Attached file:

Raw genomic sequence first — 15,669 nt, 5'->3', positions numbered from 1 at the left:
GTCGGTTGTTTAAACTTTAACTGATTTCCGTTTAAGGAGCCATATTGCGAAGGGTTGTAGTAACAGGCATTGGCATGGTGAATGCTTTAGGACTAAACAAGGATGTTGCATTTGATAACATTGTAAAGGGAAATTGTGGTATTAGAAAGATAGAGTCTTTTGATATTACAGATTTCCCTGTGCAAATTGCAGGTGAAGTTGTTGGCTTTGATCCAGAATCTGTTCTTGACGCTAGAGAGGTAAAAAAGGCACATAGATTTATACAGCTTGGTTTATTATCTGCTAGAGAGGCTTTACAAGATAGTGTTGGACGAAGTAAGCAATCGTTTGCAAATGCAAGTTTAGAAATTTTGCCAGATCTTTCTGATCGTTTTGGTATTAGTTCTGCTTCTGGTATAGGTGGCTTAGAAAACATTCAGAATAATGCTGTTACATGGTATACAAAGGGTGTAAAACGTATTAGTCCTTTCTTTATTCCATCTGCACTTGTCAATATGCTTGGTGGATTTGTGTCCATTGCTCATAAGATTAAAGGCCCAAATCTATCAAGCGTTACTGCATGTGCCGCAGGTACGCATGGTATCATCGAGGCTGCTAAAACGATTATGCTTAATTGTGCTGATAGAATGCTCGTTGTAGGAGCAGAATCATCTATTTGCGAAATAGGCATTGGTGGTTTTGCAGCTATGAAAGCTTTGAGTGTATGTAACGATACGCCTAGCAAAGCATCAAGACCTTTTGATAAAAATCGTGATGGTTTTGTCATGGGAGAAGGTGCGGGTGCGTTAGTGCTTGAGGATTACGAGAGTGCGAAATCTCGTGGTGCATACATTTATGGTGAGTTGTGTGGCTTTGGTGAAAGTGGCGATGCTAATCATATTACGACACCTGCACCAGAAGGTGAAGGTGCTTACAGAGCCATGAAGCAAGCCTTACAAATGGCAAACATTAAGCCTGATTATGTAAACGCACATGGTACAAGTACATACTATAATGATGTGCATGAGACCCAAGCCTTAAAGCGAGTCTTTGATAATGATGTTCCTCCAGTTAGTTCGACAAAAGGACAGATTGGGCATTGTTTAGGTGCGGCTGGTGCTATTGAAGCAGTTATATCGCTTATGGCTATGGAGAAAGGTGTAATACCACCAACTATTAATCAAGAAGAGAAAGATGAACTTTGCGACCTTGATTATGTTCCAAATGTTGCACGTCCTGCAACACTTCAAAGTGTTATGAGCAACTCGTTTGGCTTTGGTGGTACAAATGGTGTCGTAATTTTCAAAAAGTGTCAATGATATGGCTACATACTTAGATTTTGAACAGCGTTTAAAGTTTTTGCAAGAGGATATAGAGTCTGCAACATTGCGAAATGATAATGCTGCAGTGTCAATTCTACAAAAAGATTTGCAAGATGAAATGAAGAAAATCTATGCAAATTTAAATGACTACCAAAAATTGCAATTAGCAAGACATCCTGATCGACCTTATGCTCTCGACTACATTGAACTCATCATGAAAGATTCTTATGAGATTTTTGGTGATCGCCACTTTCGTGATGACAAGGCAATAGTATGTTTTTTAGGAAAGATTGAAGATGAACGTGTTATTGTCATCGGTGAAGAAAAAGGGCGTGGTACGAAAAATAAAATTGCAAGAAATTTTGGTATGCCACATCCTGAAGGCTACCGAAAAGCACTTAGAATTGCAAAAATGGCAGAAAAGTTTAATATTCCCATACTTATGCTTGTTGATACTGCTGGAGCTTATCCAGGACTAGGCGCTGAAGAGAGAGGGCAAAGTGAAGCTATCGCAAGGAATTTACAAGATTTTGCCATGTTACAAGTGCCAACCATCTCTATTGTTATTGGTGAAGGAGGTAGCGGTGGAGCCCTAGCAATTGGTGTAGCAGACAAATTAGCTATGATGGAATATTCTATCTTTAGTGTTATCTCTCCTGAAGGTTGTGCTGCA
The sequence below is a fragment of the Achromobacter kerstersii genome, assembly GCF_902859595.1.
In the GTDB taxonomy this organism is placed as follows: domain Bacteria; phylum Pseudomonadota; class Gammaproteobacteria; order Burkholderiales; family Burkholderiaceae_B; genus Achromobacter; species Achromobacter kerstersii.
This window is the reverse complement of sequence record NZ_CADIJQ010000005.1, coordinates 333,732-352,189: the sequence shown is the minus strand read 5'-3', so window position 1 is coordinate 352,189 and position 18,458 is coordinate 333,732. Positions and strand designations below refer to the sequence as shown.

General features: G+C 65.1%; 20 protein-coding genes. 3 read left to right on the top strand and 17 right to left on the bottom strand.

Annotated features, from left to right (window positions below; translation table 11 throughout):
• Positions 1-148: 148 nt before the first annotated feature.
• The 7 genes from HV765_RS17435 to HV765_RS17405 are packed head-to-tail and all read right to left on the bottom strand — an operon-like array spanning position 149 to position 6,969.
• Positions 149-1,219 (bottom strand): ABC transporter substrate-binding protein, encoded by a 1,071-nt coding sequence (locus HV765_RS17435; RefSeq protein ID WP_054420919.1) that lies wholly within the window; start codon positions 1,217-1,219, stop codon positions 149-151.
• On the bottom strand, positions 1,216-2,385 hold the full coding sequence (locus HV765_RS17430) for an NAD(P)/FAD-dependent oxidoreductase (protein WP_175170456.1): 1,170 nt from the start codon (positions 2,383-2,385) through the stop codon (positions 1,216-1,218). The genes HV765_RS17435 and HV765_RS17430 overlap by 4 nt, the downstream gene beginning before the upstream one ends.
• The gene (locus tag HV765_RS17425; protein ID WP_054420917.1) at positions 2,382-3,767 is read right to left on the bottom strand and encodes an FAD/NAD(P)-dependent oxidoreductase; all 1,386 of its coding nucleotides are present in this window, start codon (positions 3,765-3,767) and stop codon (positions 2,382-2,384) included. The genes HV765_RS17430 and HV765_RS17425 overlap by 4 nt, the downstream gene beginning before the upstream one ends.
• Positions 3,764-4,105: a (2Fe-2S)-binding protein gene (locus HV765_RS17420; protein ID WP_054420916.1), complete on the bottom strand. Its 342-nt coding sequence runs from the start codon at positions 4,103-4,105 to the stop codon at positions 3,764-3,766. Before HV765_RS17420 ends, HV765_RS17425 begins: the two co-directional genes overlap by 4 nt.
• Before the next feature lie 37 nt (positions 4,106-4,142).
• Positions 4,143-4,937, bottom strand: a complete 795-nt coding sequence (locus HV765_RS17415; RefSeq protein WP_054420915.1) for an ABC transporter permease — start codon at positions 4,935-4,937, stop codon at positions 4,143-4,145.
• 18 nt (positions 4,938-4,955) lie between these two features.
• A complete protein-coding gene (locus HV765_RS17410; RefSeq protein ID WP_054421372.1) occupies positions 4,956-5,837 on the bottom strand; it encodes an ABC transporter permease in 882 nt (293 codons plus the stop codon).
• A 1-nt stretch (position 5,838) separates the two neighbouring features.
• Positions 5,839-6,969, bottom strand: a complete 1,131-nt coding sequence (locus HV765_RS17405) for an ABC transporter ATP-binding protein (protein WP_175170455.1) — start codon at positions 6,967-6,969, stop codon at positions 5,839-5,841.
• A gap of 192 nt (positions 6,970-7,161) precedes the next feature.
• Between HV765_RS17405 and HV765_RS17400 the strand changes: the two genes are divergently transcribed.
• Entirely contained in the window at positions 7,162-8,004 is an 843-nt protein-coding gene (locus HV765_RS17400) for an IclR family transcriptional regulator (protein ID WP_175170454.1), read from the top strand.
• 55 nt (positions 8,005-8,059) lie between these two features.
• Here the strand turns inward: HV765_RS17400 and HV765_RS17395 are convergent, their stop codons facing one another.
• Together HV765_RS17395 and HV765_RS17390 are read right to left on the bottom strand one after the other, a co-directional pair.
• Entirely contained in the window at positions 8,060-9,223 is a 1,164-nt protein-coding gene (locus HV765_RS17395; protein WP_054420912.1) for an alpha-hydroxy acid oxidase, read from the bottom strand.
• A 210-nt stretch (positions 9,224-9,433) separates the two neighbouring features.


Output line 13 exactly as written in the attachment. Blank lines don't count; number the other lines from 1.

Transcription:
• Positions 3,764-4,105: a (2Fe-2S)-binding protein gene (locus HV765_RS17420; protein ID WP_054420916.1), complete on the bottom strand. Its 342-nt coding sequence runs from the start codon at positions 4,103-4,105 to the stop codon at positions 3,764-3,766. Before HV765_RS17420 ends, HV765_RS17425 begins: the two co-directional genes overlap by 4 nt.